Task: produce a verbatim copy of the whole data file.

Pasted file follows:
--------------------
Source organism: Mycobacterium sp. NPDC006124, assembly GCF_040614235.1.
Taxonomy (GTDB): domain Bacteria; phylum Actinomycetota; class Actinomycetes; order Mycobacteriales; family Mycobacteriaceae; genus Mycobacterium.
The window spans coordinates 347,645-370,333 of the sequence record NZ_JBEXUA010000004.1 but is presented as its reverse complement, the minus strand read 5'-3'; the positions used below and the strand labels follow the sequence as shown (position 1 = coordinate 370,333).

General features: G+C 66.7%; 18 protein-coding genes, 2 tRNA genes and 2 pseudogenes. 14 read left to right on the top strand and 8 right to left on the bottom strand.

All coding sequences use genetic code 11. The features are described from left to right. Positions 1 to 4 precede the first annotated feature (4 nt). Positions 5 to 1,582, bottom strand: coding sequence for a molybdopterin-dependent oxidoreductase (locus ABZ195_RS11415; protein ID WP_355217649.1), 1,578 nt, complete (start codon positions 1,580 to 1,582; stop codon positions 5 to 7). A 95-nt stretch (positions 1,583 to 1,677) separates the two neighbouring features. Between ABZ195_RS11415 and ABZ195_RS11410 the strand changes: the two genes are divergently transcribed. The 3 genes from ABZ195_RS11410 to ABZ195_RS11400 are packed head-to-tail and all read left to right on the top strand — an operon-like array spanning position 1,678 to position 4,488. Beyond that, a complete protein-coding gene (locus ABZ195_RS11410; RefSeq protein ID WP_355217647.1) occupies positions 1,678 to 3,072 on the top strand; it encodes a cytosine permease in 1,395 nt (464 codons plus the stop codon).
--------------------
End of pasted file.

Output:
Source organism: Mycobacterium sp. NPDC006124, assembly GCF_040614235.1.
Taxonomy (GTDB): domain Bacteria; phylum Actinomycetota; class Actinomycetes; order Mycobacteriales; family Mycobacteriaceae; genus Mycobacterium.
The window spans coordinates 347,645-370,333 of the sequence record NZ_JBEXUA010000004.1 but is presented as its reverse complement, the minus strand read 5'-3'; the positions used below and the strand labels follow the sequence as shown (position 1 = coordinate 370,333).

General features: G+C 66.7%; 18 protein-coding genes, 2 tRNA genes and 2 pseudogenes. 14 read left to right on the top strand and 8 right to left on the bottom strand.

All coding sequences use genetic code 11. The features are described from left to right. Positions 1 to 4 precede the first annotated feature (4 nt). Positions 5 to 1,582, bottom strand: coding sequence for a molybdopterin-dependent oxidoreductase (locus ABZ195_RS11415; protein ID WP_355217649.1), 1,578 nt, complete (start codon positions 1,580 to 1,582; stop codon positions 5 to 7). A 95-nt stretch (positions 1,583 to 1,677) separates the two neighbouring features. Between ABZ195_RS11415 and ABZ195_RS11410 the strand changes: the two genes are divergently transcribed. The 3 genes from ABZ195_RS11410 to ABZ195_RS11400 are packed head-to-tail and all read left to right on the top strand — an operon-like array spanning position 1,678 to position 4,488. Beyond that, a complete protein-coding gene (locus ABZ195_RS11410; RefSeq protein ID WP_355217647.1) occupies positions 1,678 to 3,072 on the top strand; it encodes a cytosine permease in 1,395 nt (464 codons plus the stop codon).